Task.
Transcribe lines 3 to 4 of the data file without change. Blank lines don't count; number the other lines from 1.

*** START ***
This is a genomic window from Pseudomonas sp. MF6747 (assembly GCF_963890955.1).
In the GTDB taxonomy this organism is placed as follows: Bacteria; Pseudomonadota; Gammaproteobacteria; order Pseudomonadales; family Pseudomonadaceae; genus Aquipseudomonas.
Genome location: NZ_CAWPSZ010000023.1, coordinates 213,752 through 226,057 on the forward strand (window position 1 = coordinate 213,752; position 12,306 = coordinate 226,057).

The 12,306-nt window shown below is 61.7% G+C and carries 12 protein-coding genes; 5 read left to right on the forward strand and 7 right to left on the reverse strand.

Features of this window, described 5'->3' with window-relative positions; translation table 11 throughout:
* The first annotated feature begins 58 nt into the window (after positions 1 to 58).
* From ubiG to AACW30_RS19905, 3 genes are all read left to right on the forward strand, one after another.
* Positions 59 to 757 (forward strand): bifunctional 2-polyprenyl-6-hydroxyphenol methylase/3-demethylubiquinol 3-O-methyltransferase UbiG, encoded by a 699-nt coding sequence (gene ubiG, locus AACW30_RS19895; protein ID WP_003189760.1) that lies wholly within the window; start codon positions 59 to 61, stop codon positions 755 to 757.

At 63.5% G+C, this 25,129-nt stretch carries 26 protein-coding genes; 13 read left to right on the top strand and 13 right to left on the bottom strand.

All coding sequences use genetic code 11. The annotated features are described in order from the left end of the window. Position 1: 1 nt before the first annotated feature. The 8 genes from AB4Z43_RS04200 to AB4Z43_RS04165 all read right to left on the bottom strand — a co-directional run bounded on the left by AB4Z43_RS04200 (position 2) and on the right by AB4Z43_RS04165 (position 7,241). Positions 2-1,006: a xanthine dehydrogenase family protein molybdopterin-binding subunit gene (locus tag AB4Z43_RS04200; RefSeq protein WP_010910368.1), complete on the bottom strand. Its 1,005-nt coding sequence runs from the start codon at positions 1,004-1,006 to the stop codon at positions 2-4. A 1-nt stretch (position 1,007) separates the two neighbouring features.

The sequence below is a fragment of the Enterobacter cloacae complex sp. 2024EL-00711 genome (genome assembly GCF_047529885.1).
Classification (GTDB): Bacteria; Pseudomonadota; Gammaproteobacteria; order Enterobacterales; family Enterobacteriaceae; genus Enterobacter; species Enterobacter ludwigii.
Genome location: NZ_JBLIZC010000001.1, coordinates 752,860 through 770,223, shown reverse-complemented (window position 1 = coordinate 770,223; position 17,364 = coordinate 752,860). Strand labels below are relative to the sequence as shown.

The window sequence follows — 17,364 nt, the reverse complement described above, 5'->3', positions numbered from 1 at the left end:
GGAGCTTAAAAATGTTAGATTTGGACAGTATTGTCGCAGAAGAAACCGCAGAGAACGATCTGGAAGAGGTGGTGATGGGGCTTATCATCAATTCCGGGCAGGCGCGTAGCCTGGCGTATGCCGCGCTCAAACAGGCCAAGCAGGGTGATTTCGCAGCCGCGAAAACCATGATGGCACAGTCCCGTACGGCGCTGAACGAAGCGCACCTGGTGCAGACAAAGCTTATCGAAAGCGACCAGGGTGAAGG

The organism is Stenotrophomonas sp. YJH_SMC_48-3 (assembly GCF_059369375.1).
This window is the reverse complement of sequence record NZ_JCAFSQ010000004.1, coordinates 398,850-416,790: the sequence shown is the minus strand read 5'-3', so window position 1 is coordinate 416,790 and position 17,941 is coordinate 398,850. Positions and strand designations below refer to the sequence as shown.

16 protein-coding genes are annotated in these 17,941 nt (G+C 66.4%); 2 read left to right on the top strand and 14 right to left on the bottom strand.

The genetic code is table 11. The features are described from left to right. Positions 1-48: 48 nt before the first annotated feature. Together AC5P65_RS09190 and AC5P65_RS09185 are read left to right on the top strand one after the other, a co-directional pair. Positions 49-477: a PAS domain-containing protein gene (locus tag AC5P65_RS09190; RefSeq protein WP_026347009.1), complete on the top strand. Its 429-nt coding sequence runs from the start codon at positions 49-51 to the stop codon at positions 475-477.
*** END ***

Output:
Genome location: NZ_CAWPSZ010000023.1, coordinates 213,752 through 226,057 on the forward strand (window position 1 = coordinate 213,752; position 12,306 = coordinate 226,057).

The 12,306-nt window shown below is 61.7% G+C and carries 12 protein-coding genes; 5 read left to right on the forward strand and 7 right to left on the reverse strand.